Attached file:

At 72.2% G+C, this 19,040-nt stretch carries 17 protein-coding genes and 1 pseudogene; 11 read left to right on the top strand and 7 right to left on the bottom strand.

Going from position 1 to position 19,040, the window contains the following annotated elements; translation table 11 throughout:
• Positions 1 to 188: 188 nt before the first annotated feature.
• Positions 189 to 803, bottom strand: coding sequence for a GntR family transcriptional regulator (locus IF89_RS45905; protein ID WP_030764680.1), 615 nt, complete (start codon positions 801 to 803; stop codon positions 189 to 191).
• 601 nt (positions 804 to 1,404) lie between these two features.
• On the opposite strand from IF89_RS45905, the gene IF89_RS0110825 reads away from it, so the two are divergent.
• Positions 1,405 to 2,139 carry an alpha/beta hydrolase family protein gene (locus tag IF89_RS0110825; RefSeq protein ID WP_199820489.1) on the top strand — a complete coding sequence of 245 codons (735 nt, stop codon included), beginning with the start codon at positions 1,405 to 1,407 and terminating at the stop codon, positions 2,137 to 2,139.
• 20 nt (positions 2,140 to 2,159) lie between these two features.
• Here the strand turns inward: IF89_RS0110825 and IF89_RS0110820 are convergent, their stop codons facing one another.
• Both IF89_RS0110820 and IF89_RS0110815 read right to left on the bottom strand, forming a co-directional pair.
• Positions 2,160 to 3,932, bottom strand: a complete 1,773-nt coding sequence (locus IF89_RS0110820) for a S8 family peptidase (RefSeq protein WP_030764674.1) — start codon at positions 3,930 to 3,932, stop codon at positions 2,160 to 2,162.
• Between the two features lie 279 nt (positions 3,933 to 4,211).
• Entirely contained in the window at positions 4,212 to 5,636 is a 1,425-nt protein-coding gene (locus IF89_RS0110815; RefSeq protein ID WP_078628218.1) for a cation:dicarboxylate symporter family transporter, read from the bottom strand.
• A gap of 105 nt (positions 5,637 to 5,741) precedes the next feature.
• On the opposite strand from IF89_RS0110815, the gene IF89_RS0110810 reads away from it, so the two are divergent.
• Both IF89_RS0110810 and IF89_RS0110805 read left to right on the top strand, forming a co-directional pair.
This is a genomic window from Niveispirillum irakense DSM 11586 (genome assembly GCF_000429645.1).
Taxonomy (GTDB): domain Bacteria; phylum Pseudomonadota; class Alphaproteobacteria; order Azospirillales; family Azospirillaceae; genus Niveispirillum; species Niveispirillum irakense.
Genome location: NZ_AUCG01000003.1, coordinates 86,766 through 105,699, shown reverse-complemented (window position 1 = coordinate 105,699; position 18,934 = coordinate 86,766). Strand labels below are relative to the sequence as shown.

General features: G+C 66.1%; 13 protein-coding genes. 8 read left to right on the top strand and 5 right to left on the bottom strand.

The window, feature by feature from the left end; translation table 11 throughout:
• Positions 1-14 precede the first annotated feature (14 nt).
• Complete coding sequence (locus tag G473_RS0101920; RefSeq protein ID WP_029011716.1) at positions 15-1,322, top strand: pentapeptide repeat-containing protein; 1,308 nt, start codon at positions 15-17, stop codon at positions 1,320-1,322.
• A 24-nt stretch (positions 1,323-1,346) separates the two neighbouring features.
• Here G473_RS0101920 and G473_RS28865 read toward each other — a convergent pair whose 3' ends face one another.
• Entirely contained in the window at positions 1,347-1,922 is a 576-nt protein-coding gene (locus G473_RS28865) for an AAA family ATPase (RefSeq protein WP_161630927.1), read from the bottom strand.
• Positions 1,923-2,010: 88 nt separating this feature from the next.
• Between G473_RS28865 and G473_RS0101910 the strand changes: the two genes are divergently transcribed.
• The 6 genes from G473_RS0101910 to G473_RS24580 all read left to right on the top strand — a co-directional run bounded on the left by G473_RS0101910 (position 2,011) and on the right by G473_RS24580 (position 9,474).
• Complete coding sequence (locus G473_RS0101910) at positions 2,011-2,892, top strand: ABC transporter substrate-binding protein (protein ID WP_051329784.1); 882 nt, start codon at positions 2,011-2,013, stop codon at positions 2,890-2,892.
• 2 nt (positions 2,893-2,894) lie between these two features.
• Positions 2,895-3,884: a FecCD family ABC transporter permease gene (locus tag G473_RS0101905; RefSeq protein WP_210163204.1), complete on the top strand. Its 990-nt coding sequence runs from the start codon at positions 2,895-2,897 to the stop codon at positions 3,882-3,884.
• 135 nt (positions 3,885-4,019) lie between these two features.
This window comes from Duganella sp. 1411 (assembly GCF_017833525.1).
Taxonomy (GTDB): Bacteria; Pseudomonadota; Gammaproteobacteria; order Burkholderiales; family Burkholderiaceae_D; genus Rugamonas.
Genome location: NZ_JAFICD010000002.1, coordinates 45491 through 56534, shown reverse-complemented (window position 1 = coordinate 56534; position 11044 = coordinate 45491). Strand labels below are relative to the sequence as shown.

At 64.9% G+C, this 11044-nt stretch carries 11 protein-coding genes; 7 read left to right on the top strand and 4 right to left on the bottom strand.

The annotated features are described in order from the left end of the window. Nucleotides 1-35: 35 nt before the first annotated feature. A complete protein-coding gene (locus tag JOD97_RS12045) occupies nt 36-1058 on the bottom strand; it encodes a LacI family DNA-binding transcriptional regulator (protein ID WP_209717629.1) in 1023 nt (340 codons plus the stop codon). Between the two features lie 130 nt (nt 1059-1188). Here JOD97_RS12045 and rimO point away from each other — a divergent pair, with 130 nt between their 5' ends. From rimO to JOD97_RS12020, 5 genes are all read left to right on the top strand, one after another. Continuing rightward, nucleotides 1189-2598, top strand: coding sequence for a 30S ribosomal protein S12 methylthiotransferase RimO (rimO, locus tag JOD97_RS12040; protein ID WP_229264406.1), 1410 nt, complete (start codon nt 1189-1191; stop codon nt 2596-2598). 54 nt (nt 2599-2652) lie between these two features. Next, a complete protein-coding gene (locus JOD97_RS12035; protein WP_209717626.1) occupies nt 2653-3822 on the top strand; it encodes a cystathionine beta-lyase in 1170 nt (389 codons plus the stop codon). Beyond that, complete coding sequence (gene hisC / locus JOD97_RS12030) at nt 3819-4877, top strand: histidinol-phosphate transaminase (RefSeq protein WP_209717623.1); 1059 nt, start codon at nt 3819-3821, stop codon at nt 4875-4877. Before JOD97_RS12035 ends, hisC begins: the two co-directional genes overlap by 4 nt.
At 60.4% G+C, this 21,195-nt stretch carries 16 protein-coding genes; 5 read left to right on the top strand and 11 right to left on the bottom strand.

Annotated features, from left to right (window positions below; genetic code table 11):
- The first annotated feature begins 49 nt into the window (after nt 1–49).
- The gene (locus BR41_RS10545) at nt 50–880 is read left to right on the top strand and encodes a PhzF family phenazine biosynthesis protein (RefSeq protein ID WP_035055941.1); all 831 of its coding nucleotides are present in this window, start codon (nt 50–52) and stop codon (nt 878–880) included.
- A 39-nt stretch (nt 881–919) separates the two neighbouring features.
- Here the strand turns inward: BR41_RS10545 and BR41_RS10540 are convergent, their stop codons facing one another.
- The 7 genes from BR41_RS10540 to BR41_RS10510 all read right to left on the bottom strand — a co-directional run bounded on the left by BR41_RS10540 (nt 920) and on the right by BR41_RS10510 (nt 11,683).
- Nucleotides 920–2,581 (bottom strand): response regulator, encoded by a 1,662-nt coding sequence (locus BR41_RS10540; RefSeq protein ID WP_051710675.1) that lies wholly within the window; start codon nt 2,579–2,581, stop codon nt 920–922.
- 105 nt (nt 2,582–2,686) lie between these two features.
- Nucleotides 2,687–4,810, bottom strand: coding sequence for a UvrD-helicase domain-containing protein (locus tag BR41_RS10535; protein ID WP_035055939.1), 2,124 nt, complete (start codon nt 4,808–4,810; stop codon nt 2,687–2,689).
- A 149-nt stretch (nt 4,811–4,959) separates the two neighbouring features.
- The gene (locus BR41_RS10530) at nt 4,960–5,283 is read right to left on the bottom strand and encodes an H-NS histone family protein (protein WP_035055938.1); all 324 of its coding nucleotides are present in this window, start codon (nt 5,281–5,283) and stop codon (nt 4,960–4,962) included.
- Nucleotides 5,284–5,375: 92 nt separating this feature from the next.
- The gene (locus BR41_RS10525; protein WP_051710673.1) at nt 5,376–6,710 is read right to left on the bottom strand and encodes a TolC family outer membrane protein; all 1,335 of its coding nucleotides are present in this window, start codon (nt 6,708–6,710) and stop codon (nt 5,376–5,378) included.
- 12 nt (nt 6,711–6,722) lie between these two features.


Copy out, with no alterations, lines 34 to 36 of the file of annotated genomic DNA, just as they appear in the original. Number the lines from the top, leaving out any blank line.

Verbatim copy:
This window comes from Duganella sp. 1411 (assembly GCF_017833525.1).
Taxonomy (GTDB): Bacteria; Pseudomonadota; Gammaproteobacteria; order Burkholderiales; family Burkholderiaceae_D; genus Rugamonas.
Genome location: NZ_JAFICD010000002.1, coordinates 45491 through 56534, shown reverse-complemented (window position 1 = coordinate 56534; position 11044 = coordinate 45491). Strand labels below are relative to the sequence as shown.